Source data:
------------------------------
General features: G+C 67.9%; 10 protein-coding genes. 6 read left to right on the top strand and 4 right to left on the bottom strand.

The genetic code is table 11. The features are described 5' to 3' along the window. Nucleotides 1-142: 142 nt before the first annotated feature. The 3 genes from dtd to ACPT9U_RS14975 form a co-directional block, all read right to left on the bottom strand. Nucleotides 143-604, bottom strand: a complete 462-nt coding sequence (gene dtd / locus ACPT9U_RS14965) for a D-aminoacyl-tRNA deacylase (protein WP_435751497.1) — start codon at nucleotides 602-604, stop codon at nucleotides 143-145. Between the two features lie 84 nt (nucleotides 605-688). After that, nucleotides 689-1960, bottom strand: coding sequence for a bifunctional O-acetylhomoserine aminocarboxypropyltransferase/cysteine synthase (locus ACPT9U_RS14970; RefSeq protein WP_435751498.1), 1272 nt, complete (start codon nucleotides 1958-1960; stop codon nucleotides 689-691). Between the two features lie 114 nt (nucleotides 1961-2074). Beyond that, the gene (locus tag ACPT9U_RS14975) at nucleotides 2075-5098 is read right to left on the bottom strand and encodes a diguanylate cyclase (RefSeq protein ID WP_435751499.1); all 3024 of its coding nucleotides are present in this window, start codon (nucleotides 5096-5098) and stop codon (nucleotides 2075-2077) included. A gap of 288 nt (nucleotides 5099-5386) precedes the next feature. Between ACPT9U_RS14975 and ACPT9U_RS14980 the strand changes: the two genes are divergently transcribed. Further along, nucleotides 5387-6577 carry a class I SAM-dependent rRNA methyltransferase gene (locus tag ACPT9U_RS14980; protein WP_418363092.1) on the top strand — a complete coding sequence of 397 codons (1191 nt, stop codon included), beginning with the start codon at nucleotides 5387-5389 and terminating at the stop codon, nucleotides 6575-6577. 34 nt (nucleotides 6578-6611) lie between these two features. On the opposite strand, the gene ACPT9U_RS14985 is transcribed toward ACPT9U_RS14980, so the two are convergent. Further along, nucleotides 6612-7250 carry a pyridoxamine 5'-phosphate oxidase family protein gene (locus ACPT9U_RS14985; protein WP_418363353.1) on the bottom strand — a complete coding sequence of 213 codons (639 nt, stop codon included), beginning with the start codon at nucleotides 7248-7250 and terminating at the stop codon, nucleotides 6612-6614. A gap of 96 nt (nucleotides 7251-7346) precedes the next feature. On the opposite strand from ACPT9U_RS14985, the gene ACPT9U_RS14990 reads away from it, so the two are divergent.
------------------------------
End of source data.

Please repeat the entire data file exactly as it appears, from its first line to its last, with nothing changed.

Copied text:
General features: G+C 67.9%; 10 protein-coding genes. 6 read left to right on the top strand and 4 right to left on the bottom strand.

The genetic code is table 11. The features are described 5' to 3' along the window. Nucleotides 1-142: 142 nt before the first annotated feature. The 3 genes from dtd to ACPT9U_RS14975 form a co-directional block, all read right to left on the bottom strand. Nucleotides 143-604, bottom strand: a complete 462-nt coding sequence (gene dtd / locus ACPT9U_RS14965) for a D-aminoacyl-tRNA deacylase (protein WP_435751497.1) — start codon at nucleotides 602-604, stop codon at nucleotides 143-145. Between the two features lie 84 nt (nucleotides 605-688). After that, nucleotides 689-1960, bottom strand: coding sequence for a bifunctional O-acetylhomoserine aminocarboxypropyltransferase/cysteine synthase (locus ACPT9U_RS14970; RefSeq protein WP_435751498.1), 1272 nt, complete (start codon nucleotides 1958-1960; stop codon nucleotides 689-691). Between the two features lie 114 nt (nucleotides 1961-2074). Beyond that, the gene (locus tag ACPT9U_RS14975) at nucleotides 2075-5098 is read right to left on the bottom strand and encodes a diguanylate cyclase (RefSeq protein ID WP_435751499.1); all 3024 of its coding nucleotides are present in this window, start codon (nucleotides 5096-5098) and stop codon (nucleotides 2075-2077) included. A gap of 288 nt (nucleotides 5099-5386) precedes the next feature. Between ACPT9U_RS14975 and ACPT9U_RS14980 the strand changes: the two genes are divergently transcribed. Further along, nucleotides 5387-6577 carry a class I SAM-dependent rRNA methyltransferase gene (locus tag ACPT9U_RS14980; protein WP_418363092.1) on the top strand — a complete coding sequence of 397 codons (1191 nt, stop codon included), beginning with the start codon at nucleotides 5387-5389 and terminating at the stop codon, nucleotides 6575-6577. 34 nt (nucleotides 6578-6611) lie between these two features. On the opposite strand, the gene ACPT9U_RS14985 is transcribed toward ACPT9U_RS14980, so the two are convergent. Further along, nucleotides 6612-7250 carry a pyridoxamine 5'-phosphate oxidase family protein gene (locus ACPT9U_RS14985; protein WP_418363353.1) on the bottom strand — a complete coding sequence of 213 codons (639 nt, stop codon included), beginning with the start codon at nucleotides 7248-7250 and terminating at the stop codon, nucleotides 6612-6614. A gap of 96 nt (nucleotides 7251-7346) precedes the next feature. On the opposite strand from ACPT9U_RS14985, the gene ACPT9U_RS14990 reads away from it, so the two are divergent.